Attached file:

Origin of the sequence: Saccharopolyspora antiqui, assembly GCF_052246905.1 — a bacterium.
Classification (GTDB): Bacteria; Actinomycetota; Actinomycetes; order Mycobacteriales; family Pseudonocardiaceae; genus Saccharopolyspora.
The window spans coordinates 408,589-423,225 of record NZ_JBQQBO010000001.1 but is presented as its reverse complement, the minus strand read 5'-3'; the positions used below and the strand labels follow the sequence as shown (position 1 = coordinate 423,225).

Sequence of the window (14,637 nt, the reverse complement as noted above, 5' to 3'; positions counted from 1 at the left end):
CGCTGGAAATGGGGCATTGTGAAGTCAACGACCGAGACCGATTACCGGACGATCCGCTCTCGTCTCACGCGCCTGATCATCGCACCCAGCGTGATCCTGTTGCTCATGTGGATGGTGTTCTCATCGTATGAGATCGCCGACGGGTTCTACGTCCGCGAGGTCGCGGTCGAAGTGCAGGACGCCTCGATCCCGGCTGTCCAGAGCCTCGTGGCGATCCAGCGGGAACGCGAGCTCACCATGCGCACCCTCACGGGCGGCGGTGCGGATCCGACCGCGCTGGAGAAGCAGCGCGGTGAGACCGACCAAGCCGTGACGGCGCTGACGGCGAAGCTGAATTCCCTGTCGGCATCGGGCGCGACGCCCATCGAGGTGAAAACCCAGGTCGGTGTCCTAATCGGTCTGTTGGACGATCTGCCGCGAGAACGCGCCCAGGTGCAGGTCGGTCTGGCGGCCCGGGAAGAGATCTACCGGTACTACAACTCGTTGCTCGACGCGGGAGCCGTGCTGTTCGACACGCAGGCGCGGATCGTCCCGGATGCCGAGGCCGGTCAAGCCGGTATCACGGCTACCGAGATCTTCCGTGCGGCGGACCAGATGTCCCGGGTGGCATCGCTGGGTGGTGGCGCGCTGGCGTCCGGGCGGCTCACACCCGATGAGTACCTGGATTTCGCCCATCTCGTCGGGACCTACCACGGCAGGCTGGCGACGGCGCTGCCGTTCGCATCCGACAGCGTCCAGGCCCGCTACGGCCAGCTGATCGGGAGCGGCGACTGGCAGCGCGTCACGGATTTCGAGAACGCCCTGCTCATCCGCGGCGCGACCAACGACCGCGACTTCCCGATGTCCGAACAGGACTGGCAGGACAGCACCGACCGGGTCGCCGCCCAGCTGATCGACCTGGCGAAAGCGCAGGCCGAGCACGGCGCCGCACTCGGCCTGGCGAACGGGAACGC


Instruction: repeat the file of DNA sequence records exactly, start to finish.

Origin of the sequence: Saccharopolyspora antiqui, assembly GCF_052246905.1 — a bacterium.
Classification (GTDB): Bacteria; Actinomycetota; Actinomycetes; order Mycobacteriales; family Pseudonocardiaceae; genus Saccharopolyspora.
The window spans coordinates 408,589-423,225 of record NZ_JBQQBO010000001.1 but is presented as its reverse complement, the minus strand read 5'-3'; the positions used below and the strand labels follow the sequence as shown (position 1 = coordinate 423,225).

Sequence of the window (14,637 nt, the reverse complement as noted above, 5' to 3'; positions counted from 1 at the left end):
CGCTGGAAATGGGGCATTGTGAAGTCAACGACCGAGACCGATTACCGGACGATCCGCTCTCGTCTCACGCGCCTGATCATCGCACCCAGCGTGATCCTGTTGCTCATGTGGATGGTGTTCTCATCGTATGAGATCGCCGACGGGTTCTACGTCCGCGAGGTCGCGGTCGAAGTGCAGGACGCCTCGATCCCGGCTGTCCAGAGCCTCGTGGCGATCCAGCGGGAACGCGAGCTCACCATGCGCACCCTCACGGGCGGCGGTGCGGATCCGACCGCGCTGGAGAAGCAGCGCGGTGAGACCGACCAAGCCGTGACGGCGCTGACGGCGAAGCTGAATTCCCTGTCGGCATCGGGCGCGACGCCCATCGAGGTGAAAACCCAGGTCGGTGTCCTAATCGGTCTGTTGGACGATCTGCCGCGAGAACGCGCCCAGGTGCAGGTCGGTCTGGCGGCCCGGGAAGAGATCTACCGGTACTACAACTCGTTGCTCGACGCGGGAGCCGTGCTGTTCGACACGCAGGCGCGGATCGTCCCGGATGCCGAGGCCGGTCAAGCCGGTATCACGGCTACCGAGATCTTCCGTGCGGCGGACCAGATGTCCCGGGTGGCATCGCTGGGTGGTGGCGCGCTGGCGTCCGGGCGGCTCACACCCGATGAGTACCTGGATTTCGCCCATCTCGTCGGGACCTACCACGGCAGGCTGGCGACGGCGCTGCCGTTCGCATCCGACAGCGTCCAGGCCCGCTACGGCCAGCTGATCGGGAGCGGCGACTGGCAGCGCGTCACGGATTTCGAGAACGCCCTGCTCATCCGCGGCGCGACCAACGACCGCGACTTCCCGATGTCCGAACAGGACTGGCAGGACAGCACCGACCGGGTCGCCGCCCAGCTGATCGACCTGGCGAAAGCGCAGGCCGAGCACGGCGCCGCACTCGGCCTGGCGAACGGGAACGC